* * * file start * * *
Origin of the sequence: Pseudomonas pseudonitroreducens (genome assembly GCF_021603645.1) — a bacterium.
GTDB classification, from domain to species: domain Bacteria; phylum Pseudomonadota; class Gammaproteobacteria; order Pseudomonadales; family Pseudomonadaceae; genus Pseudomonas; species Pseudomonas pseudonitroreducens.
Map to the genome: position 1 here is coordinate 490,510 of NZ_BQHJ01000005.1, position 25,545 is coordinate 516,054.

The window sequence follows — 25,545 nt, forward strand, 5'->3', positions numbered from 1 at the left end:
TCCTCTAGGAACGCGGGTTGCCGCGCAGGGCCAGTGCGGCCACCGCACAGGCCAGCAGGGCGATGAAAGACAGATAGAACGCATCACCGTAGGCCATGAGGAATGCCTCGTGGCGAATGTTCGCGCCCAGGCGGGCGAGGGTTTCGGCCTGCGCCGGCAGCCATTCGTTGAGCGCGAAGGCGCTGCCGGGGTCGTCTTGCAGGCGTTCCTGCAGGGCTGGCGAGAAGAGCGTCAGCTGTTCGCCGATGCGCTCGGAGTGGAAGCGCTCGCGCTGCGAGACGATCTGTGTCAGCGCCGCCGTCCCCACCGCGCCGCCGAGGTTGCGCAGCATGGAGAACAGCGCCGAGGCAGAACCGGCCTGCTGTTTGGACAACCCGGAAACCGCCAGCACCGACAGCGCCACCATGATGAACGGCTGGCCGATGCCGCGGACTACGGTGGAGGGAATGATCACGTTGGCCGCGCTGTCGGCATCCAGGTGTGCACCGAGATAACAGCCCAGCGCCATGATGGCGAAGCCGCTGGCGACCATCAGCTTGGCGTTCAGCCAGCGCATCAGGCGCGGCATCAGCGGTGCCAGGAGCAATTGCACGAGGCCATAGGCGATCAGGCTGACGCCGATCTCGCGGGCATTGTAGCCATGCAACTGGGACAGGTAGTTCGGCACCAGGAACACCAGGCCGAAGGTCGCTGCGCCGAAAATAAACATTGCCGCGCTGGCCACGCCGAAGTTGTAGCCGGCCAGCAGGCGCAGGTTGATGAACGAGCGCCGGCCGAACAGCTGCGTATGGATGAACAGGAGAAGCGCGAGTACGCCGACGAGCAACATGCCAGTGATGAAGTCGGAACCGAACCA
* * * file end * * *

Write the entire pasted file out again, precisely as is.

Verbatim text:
Origin of the sequence: Pseudomonas pseudonitroreducens (genome assembly GCF_021603645.1) — a bacterium.
GTDB classification, from domain to species: domain Bacteria; phylum Pseudomonadota; class Gammaproteobacteria; order Pseudomonadales; family Pseudomonadaceae; genus Pseudomonas; species Pseudomonas pseudonitroreducens.
Map to the genome: position 1 here is coordinate 490,510 of NZ_BQHJ01000005.1, position 25,545 is coordinate 516,054.

The window sequence follows — 25,545 nt, forward strand, 5'->3', positions numbered from 1 at the left end:
TCCTCTAGGAACGCGGGTTGCCGCGCAGGGCCAGTGCGGCCACCGCACAGGCCAGCAGGGCGATGAAAGACAGATAGAACGCATCACCGTAGGCCATGAGGAATGCCTCGTGGCGAATGTTCGCGCCCAGGCGGGCGAGGGTTTCGGCCTGCGCCGGCAGCCATTCGTTGAGCGCGAAGGCGCTGCCGGGGTCGTCTTGCAGGCGTTCCTGCAGGGCTGGCGAGAAGAGCGTCAGCTGTTCGCCGATGCGCTCGGAGTGGAAGCGCTCGCGCTGCGAGACGATCTGTGTCAGCGCCGCCGTCCCCACCGCGCCGCCGAGGTTGCGCAGCATGGAGAACAGCGCCGAGGCAGAACCGGCCTGCTGTTTGGACAACCCGGAAACCGCCAGCACCGACAGCGCCACCATGATGAACGGCTGGCCGATGCCGCGGACTACGGTGGAGGGAATGATCACGTTGGCCGCGCTGTCGGCATCCAGGTGTGCACCGAGATAACAGCCCAGCGCCATGATGGCGAAGCCGCTGGCGACCATCAGCTTGGCGTTCAGCCAGCGCATCAGGCGCGGCATCAGCGGTGCCAGGAGCAATTGCACGAGGCCATAGGCGATCAGGCTGACGCCGATCTCGCGGGCATTGTAGCCATGCAACTGGGACAGGTAGTTCGGCACCAGGAACACCAGGCCGAAGGTCGCTGCGCCGAAAATAAACATTGCCGCGCTGGCCACGCCGAAGTTGTAGCCGGCCAGCAGGCGCAGGTTGATGAACGAGCGCCGGCCGAACAGCTGCGTATGGATGAACAGGAGAAGCGCGAGTACGCCGACGAGCAACATGCCAGTGATGAAGTCGGAACCGAACCA